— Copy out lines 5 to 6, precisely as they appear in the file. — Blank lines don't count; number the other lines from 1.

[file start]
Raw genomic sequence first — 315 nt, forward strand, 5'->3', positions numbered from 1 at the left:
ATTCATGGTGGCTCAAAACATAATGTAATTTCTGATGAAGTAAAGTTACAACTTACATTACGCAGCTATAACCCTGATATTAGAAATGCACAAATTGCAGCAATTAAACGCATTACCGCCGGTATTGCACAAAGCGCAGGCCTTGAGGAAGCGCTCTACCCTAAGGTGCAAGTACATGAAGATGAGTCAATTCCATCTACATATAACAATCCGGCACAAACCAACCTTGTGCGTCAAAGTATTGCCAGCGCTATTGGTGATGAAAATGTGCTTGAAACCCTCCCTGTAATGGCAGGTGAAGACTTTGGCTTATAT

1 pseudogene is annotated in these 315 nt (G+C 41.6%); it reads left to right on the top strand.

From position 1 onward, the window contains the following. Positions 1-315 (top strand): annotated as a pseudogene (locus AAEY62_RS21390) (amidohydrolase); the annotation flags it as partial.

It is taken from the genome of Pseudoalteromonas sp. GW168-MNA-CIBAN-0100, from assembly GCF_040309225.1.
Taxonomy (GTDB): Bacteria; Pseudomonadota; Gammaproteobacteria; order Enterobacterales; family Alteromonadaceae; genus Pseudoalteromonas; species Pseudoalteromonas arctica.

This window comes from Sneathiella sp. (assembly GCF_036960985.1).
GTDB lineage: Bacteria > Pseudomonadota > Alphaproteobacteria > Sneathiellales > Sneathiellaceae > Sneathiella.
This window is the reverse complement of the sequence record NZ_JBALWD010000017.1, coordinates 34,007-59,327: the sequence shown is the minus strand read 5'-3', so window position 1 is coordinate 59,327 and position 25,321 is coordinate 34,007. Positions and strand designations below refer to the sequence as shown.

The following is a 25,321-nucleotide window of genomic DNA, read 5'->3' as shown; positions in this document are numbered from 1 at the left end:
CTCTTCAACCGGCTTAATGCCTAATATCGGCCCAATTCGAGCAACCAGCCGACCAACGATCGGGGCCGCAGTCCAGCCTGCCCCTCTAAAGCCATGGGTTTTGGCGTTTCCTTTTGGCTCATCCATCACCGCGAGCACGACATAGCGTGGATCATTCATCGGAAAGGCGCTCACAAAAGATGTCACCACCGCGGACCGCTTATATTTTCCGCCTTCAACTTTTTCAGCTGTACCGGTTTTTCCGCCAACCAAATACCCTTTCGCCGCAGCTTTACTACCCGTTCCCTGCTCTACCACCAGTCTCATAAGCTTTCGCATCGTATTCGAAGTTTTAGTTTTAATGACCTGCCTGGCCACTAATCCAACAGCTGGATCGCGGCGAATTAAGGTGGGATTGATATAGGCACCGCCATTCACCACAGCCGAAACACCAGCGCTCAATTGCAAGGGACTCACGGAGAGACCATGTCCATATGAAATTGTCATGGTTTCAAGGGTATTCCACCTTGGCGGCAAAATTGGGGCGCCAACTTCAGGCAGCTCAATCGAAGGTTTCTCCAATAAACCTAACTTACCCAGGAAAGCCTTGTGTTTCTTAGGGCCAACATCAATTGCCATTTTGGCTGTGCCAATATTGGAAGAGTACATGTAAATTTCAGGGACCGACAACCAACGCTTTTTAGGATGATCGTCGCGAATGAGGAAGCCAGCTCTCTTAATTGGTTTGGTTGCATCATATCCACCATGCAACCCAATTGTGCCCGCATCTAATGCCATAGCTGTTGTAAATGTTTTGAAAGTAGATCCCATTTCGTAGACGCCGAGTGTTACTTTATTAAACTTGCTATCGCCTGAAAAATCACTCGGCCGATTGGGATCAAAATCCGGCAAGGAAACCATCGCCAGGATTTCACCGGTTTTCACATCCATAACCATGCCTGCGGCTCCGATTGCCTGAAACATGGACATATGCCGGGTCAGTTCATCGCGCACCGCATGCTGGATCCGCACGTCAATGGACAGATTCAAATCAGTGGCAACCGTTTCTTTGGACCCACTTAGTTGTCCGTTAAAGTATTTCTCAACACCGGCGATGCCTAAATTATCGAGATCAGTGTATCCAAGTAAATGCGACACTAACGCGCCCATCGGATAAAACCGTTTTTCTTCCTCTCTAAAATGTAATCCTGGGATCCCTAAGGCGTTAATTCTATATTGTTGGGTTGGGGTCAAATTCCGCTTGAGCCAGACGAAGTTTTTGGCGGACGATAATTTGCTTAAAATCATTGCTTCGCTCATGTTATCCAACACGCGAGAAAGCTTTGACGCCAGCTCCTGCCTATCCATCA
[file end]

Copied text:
It is taken from the genome of Pseudoalteromonas sp. GW168-MNA-CIBAN-0100, from assembly GCF_040309225.1.
Taxonomy (GTDB): Bacteria; Pseudomonadota; Gammaproteobacteria; order Enterobacterales; family Alteromonadaceae; genus Pseudoalteromonas; species Pseudoalteromonas arctica.